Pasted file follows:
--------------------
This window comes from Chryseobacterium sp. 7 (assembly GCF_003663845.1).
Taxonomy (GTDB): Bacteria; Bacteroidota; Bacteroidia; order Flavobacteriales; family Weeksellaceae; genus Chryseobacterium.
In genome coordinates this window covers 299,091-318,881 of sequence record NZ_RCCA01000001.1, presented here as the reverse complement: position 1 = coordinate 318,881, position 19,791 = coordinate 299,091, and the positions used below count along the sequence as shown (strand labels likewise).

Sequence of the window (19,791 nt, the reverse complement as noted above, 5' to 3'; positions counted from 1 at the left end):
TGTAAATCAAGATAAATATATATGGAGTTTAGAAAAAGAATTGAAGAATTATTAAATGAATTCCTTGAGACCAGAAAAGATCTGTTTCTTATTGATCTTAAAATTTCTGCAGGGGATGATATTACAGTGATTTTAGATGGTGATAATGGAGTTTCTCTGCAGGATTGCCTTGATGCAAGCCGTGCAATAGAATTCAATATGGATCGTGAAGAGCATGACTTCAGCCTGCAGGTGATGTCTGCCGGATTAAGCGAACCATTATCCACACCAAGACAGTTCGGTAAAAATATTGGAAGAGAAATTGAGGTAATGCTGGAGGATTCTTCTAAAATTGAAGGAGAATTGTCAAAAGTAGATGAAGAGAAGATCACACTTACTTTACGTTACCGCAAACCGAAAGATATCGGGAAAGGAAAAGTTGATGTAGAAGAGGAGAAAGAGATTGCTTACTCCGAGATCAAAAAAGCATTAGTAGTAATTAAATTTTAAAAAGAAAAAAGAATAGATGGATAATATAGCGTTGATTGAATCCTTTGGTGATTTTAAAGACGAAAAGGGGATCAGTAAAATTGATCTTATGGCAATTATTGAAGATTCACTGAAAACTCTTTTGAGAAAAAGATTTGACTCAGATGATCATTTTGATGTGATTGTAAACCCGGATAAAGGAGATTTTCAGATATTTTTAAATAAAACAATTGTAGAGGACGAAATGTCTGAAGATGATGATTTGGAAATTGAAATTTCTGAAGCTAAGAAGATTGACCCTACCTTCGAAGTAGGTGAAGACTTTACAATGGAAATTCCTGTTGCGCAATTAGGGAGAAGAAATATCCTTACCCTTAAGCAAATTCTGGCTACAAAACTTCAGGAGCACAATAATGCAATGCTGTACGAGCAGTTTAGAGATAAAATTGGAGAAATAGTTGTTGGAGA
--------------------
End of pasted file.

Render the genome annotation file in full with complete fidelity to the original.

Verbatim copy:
This window comes from Chryseobacterium sp. 7 (assembly GCF_003663845.1).
Taxonomy (GTDB): Bacteria; Bacteroidota; Bacteroidia; order Flavobacteriales; family Weeksellaceae; genus Chryseobacterium.
In genome coordinates this window covers 299,091-318,881 of sequence record NZ_RCCA01000001.1, presented here as the reverse complement: position 1 = coordinate 318,881, position 19,791 = coordinate 299,091, and the positions used below count along the sequence as shown (strand labels likewise).

Sequence of the window (19,791 nt, the reverse complement as noted above, 5' to 3'; positions counted from 1 at the left end):
TGTAAATCAAGATAAATATATATGGAGTTTAGAAAAAGAATTGAAGAATTATTAAATGAATTCCTTGAGACCAGAAAAGATCTGTTTCTTATTGATCTTAAAATTTCTGCAGGGGATGATATTACAGTGATTTTAGATGGTGATAATGGAGTTTCTCTGCAGGATTGCCTTGATGCAAGCCGTGCAATAGAATTCAATATGGATCGTGAAGAGCATGACTTCAGCCTGCAGGTGATGTCTGCCGGATTAAGCGAACCATTATCCACACCAAGACAGTTCGGTAAAAATATTGGAAGAGAAATTGAGGTAATGCTGGAGGATTCTTCTAAAATTGAAGGAGAATTGTCAAAAGTAGATGAAGAGAAGATCACACTTACTTTACGTTACCGCAAACCGAAAGATATCGGGAAAGGAAAAGTTGATGTAGAAGAGGAGAAAGAGATTGCTTACTCCGAGATCAAAAAAGCATTAGTAGTAATTAAATTTTAAAAAGAAAAAAGAATAGATGGATAATATAGCGTTGATTGAATCCTTTGGTGATTTTAAAGACGAAAAGGGGATCAGTAAAATTGATCTTATGGCAATTATTGAAGATTCACTGAAAACTCTTTTGAGAAAAAGATTTGACTCAGATGATCATTTTGATGTGATTGTAAACCCGGATAAAGGAGATTTTCAGATATTTTTAAATAAAACAATTGTAGAGGACGAAATGTCTGAAGATGATGATTTGGAAATTGAAATTTCTGAAGCTAAGAAGATTGACCCTACCTTCGAAGTAGGTGAAGACTTTACAATGGAAATTCCTGTTGCGCAATTAGGGAGAAGAAATATCCTTACCCTTAAGCAAATTCTGGCTACAAAACTTCAGGAGCACAATAATGCAATGCTGTACGAGCAGTTTAGAGATAAAATTGGAGAAATAGTTGTTGGAGA